Hedwig And The Angry Inch is hard to categorize. It’s a musical, it’s a cult film, it’s a character study, it’s an examination of identity, it’s a bittersweet romance. But Hedwig was No. 5 on my ballot. For all its depth and darkness—because of its depth and darkness, balancing poignancy with humor, giving greater resonance to both—Hedwig And The Angry Inch is one of my favorite comedies. Co-written by Stephen Trask and director John Cameron Mitchell (who also originates the role of Hedwig), Hedwig mixes wry clarity with compassion. The jaded polish of Hedwig’s patter as she works her captive audience at Bilgewater’s could be pathetic; instead, there’s a weary dignity to her unspoken determination to bring professionalism to the makeshift stage between the potted palms and the ladies’ room door. The comedy in this scene, and in this film, comes not from any character’s inadequacy or embarrassment, but from the contrast between the circumstances and the tone.
Robin Williams’ movie roles saw him go self-indulgently gooey as often as self-indulgently manic, but in his last great film performance in pal Bobcat Goldthwait’s black comedy World’s Greatest Dad, he’s brilliant. As the grieving father of a truly loathsome teenage boy (who accidentally hangs himself while jerking off), Williams’ failed teacher and writer is the perfect protagonist for Goldthwait’s prickly, puckish dissection of easy sentimentality. Williams’ Lance is a good-hearted nonentity with pretensions to substance, and his well-intentioned staging of a more dignified suicide for his douchebag of a son (perfectly embodied by Daryl Sabara from the Spy Kids franchise) sees him riding the outpouring of unwarranted love for the little prick almost all the way to achieving his stifled dreams. As director (Sleeping Dogs Lie, God Bless America), Goldthwait is a stealthy genius at comically punching through the veneer of civility that allows society to operate, and World’s Greatest Dad lands blows at will, while remaining wryly sympathetic to its characters’ desperate need for their delusions. It’s Goldthwait’s best film, and Williams’ best performance, grounding satire in character, and pitch-black comedy in clear-headed empathy.
My choice might have been disqualified on account of being a documentary, or docu-fantasia as writer-director Guy Maddin has it, but I can’t think of 2000s comedy without My Winnipeg. Told in a rhythmic flurry of pictorialist imagery and silent movie intertitles, such as the memorable “Dance Of The Hairless Boners,” My Winnipeg takes us back in time. Maddin’s modern city symphony unfolds on two parallel tracks, the first a sort of reenactment of Maddin’s childhood in the sleepy capital of Manitoba and the second a more straightforward-seeming report on the city’s quirky history, itself heavily embellished by the wonder and gullibility of youth. For example: the city’s yin-yang taxi services, one of which sticks to main thoroughfares while the other confines itself to the backalleys and hidden byways. Or the field of frozen horse heads, preserved like a polar La Brea. My Winnipeg might have a documentary chassis, but all its tall tales make it one of the comedies of the century.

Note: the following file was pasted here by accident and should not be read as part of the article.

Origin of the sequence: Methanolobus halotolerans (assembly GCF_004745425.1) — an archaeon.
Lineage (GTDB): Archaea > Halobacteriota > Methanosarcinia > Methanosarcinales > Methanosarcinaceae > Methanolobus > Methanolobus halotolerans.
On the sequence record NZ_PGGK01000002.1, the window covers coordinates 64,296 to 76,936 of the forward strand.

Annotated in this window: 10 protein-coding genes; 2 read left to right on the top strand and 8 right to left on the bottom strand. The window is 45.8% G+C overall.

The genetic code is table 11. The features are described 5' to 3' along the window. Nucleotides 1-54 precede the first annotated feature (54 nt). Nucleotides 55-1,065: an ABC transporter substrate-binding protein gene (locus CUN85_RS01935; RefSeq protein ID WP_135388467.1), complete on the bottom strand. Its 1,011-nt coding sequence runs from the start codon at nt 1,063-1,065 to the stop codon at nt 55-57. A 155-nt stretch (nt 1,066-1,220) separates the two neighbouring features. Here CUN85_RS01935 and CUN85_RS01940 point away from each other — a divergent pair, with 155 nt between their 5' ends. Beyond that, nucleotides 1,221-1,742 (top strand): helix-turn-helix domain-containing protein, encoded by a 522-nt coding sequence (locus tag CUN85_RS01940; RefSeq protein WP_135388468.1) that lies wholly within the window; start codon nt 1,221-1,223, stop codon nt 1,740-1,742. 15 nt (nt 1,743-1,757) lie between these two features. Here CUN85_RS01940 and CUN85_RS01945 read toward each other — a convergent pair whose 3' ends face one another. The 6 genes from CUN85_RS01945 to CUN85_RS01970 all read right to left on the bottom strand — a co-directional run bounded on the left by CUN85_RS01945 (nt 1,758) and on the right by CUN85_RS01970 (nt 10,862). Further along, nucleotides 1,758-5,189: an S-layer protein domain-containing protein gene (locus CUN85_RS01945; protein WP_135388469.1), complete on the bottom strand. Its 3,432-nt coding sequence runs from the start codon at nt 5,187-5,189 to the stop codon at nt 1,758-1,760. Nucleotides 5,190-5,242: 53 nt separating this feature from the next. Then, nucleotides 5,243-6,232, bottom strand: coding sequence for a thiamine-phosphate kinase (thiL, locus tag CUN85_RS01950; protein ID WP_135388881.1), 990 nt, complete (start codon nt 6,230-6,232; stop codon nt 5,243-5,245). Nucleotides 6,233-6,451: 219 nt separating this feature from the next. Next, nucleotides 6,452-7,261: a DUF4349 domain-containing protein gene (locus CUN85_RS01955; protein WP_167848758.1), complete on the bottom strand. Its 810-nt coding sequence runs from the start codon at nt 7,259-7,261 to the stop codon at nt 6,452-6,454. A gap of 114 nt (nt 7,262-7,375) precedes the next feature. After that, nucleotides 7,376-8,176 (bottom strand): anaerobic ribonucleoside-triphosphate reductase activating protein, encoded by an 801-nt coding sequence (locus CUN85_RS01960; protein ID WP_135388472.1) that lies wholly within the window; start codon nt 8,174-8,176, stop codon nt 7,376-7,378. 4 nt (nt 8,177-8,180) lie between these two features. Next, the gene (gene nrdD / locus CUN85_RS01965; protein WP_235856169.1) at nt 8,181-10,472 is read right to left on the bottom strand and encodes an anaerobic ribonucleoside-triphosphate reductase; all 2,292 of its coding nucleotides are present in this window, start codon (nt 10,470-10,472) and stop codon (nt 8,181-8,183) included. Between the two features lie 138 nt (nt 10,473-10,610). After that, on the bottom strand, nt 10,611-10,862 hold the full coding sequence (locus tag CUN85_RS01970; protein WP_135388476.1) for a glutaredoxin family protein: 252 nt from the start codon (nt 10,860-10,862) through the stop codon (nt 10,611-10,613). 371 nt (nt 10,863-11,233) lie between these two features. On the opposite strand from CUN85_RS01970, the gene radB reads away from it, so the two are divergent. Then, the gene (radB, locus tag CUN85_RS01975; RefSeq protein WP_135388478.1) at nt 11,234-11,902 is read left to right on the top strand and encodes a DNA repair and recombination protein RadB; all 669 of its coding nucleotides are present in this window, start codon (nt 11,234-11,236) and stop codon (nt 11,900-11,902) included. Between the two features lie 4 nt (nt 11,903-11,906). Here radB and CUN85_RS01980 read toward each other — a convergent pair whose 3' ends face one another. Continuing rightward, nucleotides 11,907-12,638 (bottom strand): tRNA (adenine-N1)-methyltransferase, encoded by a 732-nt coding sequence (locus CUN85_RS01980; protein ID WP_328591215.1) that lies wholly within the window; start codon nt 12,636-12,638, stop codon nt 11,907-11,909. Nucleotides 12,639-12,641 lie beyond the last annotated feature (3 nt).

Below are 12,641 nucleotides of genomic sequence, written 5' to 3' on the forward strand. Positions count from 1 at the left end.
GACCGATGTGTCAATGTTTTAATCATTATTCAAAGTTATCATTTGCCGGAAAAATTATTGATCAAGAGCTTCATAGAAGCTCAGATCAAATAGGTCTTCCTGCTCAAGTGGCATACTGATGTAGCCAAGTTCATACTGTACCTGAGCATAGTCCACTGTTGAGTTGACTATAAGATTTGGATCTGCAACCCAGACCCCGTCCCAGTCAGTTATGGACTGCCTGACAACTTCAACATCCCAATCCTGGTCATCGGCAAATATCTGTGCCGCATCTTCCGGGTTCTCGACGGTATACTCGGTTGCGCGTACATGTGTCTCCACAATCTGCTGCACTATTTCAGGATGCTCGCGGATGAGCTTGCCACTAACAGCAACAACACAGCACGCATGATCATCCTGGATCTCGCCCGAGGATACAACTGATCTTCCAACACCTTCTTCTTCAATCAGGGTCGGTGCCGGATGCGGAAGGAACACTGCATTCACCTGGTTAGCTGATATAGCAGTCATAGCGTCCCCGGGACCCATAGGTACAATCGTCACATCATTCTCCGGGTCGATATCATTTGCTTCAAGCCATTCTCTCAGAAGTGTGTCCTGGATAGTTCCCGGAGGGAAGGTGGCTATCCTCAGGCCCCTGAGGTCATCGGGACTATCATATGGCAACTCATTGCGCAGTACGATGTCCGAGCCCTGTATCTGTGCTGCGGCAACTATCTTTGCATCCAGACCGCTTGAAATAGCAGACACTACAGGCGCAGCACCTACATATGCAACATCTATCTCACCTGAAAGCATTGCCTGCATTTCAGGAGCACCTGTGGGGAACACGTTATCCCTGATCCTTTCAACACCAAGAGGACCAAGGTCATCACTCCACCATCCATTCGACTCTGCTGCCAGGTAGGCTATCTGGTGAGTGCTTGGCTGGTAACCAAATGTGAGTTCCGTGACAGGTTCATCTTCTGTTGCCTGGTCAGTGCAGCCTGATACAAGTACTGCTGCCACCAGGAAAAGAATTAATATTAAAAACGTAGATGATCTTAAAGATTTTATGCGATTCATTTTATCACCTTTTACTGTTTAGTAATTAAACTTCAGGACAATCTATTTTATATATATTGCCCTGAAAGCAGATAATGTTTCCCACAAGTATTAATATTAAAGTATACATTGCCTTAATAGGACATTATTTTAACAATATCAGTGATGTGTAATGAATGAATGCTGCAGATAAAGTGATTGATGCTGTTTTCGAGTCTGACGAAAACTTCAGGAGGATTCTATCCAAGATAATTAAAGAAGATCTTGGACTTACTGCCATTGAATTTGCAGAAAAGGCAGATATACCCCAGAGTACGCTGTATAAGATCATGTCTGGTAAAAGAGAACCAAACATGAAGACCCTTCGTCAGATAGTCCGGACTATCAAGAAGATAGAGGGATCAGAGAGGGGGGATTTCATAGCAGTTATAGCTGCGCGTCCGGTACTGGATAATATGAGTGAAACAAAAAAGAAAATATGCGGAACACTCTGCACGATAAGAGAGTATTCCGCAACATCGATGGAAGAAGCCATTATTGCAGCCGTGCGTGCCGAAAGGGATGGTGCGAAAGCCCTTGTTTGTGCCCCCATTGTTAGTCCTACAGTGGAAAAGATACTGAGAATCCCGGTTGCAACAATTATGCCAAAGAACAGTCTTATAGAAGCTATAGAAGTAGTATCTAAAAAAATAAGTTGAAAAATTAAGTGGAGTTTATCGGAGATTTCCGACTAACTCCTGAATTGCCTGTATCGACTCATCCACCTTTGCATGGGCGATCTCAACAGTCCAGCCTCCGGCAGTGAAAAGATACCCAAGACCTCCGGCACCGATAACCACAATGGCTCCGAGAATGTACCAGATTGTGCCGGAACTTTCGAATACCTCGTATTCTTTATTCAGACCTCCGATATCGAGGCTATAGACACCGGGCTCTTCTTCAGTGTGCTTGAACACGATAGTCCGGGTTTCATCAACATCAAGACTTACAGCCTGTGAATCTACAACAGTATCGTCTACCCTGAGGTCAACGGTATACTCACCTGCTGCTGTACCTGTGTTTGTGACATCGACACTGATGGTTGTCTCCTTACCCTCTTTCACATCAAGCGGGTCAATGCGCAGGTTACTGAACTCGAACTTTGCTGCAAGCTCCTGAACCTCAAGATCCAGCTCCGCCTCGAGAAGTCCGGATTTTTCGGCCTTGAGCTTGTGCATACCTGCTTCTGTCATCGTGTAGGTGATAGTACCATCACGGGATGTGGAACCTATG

Though two worthy Coen brothers films already made our master list, there’s one that didn’t that stands as one of my favorite pitch-black comedies of the new millennium. A Serious Man, the story of Larry, a Jewish physics professor (Michael Stuhlbarg) whose life slowly unravels for seemingly no reason, finds the Coens working in the harsh absurdist mode of Kafka, a writer whose comedy derives from the frustration of living with existential discomfort. Though many argue that the film is a dour exercise in mild sadism, the comedy doesn’t exclusively come from Larry’s pain, but rather the universe’s maddening indifference and Larry’s inability to understand it. The Coens strongly sympathize with Larry’s predicament, and in fact admire his ability to soldier on, but they still poke fun at his Daffy Duck-esque frustration at his refusal to accept the mystery. They construct A Serious Man like a parable, but its instructive lesson is that the world is devoid of any discernible meaning, that life is a burden that we must constantly shoulder. Lesser filmmakers would have made a nihilist drama out of such a premise, but the Coens make a joke out of it. “We can’t know everything,” a rabbi calmly tells Larry after spewing a rambling story about “The Goy’s Teeth.” “It sounds like you don’t know anything!” Larry yells back. The humor of the film lies in that poetic frustration.
Truthfully, I’m not surprised The Imaginarium Of Dr. Parnassus didn’t make it onto the final list. The story of a con man caught in a wager between an ageless storyteller and Satan isn’t strictly a comedy, and an uneven film besides—and more so for having to incorporate multiple cameos to compensate for the untimely death of Heath Ledger, the film’s protagonist. But that sloppy mutability, germane to most Terry Gilliam movies, easily allows you to pour them into whatever genre you like. And for my purposes, any film that utilizes Tom Waits as the devil summoning a house-sized babushka for Russian mobsters to hide inside before she explodes is as good for a laugh as anything. Terry Gilliam’s Monty Python absurdism and fairy-tale imagery blend two of my favorite sensibilities in a too-rare combination: wild, unhinged fantasy grounded by dark humanist comedy. The supporting talent of Christopher Plummer, Andrew Garfield, and an especially fantastic Verne Troyer help considerably in smoothing out the film’s lumps.